Hi Blog. Went out mountain cycling yesterday and became a cropper: went over my handlebars on a steep trail (good thing I was wearing a helmet — my bike came down right on my head) and bent my fingers right back on my right hand. Will go easy on the typing today.
I attended the Japan Writers’ Conference last weekend in Kyoto (even presented, handout here). A very good time with some very good presentations, one of which was Eric Johnston’s excellent presentation on how to find freelance journalist jobs in Japan. There was so much information in his powerpoint that I asked if I could blog it here for wider consumption. Yeppers, he said, so here are some excerpts. Download the whole powerpoint below for the full story. Arudou Debito in Sapporo
REPORTING OPPORTUNITIES IN JAPAN:
A Practical Guide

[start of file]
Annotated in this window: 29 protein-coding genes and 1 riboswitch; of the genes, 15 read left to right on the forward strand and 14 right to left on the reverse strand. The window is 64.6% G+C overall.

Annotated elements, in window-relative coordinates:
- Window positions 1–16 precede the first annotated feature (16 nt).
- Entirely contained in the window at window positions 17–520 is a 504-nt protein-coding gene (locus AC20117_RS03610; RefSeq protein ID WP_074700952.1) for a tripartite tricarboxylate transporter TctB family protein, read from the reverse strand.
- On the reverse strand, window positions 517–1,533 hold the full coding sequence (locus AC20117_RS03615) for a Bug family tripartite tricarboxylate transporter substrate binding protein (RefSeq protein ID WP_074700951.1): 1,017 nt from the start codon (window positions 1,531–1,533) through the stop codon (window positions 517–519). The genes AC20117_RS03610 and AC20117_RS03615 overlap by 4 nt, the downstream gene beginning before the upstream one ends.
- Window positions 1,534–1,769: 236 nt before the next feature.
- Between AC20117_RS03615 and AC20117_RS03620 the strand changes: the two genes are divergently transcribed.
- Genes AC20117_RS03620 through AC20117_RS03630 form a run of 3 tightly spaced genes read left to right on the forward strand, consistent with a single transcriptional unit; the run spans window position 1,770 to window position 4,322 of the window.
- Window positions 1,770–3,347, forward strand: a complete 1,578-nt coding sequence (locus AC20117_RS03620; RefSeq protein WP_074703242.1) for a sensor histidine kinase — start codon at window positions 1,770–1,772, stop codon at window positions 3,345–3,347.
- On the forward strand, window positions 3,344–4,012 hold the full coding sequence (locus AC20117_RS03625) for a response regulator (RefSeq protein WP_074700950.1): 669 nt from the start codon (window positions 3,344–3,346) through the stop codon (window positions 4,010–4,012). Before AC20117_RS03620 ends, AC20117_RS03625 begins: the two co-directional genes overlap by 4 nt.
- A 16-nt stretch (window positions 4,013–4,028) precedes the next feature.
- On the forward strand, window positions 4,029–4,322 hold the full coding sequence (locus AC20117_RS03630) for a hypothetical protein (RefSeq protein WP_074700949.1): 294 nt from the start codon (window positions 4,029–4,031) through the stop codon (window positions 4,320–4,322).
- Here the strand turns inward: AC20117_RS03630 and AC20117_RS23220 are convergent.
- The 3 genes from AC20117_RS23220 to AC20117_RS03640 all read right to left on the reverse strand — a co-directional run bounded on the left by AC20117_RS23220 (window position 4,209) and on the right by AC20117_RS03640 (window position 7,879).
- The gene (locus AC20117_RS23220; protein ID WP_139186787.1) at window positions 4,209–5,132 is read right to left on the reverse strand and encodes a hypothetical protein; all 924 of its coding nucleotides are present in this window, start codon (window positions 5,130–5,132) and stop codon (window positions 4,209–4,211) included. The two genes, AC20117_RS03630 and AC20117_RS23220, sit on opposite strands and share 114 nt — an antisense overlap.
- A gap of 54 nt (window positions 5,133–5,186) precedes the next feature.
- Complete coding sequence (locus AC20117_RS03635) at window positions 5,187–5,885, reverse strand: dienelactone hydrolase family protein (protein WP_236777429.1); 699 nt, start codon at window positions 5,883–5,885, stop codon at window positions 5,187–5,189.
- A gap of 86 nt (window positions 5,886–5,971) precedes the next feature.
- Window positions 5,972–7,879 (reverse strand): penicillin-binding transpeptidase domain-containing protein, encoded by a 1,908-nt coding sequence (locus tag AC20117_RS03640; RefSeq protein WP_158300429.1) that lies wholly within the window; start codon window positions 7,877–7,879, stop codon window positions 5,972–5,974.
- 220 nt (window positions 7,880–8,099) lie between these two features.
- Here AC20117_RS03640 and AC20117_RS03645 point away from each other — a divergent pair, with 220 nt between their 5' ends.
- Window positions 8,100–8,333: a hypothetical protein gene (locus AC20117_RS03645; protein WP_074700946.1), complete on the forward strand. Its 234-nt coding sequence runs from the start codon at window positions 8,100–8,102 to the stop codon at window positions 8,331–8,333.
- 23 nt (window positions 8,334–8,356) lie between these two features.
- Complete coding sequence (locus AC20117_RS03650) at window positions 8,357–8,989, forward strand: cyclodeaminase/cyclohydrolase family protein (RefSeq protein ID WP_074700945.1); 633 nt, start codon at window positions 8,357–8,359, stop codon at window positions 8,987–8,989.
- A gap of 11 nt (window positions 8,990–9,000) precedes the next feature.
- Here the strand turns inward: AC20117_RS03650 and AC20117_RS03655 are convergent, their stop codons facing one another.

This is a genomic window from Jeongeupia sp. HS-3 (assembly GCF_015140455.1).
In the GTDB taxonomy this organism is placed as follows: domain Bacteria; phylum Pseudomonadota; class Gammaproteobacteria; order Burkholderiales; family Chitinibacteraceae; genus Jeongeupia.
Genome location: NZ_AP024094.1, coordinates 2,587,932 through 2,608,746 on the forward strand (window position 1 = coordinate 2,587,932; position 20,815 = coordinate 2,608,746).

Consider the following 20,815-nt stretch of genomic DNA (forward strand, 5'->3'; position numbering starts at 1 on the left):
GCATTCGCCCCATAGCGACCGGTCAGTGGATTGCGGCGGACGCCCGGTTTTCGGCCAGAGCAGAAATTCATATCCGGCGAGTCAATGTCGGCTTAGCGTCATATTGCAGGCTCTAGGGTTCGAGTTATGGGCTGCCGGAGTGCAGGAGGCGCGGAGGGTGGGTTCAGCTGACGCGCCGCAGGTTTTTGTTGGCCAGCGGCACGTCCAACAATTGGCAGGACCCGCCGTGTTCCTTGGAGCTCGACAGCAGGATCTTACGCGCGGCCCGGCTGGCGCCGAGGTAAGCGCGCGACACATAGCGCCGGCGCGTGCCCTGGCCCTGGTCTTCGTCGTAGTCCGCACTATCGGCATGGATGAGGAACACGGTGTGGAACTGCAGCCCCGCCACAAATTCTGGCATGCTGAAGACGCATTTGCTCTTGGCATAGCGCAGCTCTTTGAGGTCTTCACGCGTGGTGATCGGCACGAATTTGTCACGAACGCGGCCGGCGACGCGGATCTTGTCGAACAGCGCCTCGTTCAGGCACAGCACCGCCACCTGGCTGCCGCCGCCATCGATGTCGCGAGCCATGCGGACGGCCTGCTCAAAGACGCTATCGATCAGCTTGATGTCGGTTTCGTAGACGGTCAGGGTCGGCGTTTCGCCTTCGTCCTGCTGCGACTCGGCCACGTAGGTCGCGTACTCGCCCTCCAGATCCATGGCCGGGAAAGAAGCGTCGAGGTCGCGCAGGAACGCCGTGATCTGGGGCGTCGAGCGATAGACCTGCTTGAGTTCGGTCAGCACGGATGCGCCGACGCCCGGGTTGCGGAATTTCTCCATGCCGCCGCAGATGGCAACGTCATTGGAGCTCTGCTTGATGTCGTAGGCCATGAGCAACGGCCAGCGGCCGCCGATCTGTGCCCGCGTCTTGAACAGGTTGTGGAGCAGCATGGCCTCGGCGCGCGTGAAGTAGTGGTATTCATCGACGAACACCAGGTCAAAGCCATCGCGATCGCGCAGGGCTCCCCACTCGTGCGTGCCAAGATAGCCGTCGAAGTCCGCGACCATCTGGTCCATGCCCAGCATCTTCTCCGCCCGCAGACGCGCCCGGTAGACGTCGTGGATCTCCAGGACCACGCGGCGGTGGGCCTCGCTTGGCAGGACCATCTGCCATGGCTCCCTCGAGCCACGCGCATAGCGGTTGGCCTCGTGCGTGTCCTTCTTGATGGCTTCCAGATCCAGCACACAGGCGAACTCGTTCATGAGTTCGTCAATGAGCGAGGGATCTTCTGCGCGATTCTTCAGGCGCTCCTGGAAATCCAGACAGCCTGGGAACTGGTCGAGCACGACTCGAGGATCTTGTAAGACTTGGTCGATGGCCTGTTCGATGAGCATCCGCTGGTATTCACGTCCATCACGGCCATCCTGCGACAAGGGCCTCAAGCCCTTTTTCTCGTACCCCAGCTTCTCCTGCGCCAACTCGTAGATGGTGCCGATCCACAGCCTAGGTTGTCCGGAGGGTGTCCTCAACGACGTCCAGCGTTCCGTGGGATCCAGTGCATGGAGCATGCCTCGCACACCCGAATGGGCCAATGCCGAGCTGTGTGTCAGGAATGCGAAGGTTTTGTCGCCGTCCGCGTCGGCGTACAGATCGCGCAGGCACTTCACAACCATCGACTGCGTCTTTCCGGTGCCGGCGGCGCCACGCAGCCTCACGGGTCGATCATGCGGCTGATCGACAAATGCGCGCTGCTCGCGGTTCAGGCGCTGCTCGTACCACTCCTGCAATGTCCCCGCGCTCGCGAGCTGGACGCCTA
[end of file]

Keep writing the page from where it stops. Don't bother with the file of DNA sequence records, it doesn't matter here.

By Eric Johnston
The Japan Times
Japan Writers Conference
October 18th, 2009
This presentation assumes. . .
You have an interest in straight reporting and writing news features on a wide variety of timely events, as opposed to writing a personal opinion column, doing book, music, art, or restaurant reviews, or writing up interview pieces.
You have a love of, and preference for, traditional print and broadcast media and appreciate the traditional editorial methods they embrace.
Getting Started: What All Successful Freelance News Reporters in Japan Usually Have
1) Bilingual business cards
2) A Web page with their articles
3) A bilingual PC
4) A cell phone capable of international calls
5) Easy access to a host of basic facts and figures about Japan, including major on-line daily news stories
6) A decent digital camera
7) Receipt books and notebooks for accounting purposes
8) A local Japanese person who serves as your “fixer’’, either paid or volunteer
MAKING CONTACT WITH JAPAN-BASED NEWS MEDIA
How Much Experience Do I Need Before I Can Realistically Expect To Be Considered for a Job?
- You Need To Have Been Published in a Similar Media Form Previously.
- You Need To Demonstrate You Know How To Pitch A News Story To The News Editors, and Understand Their Concerns.
- Personal References Are Helpful, But It’s No Substitute for a Decent Portfolio.
FULL PRESENTATION AT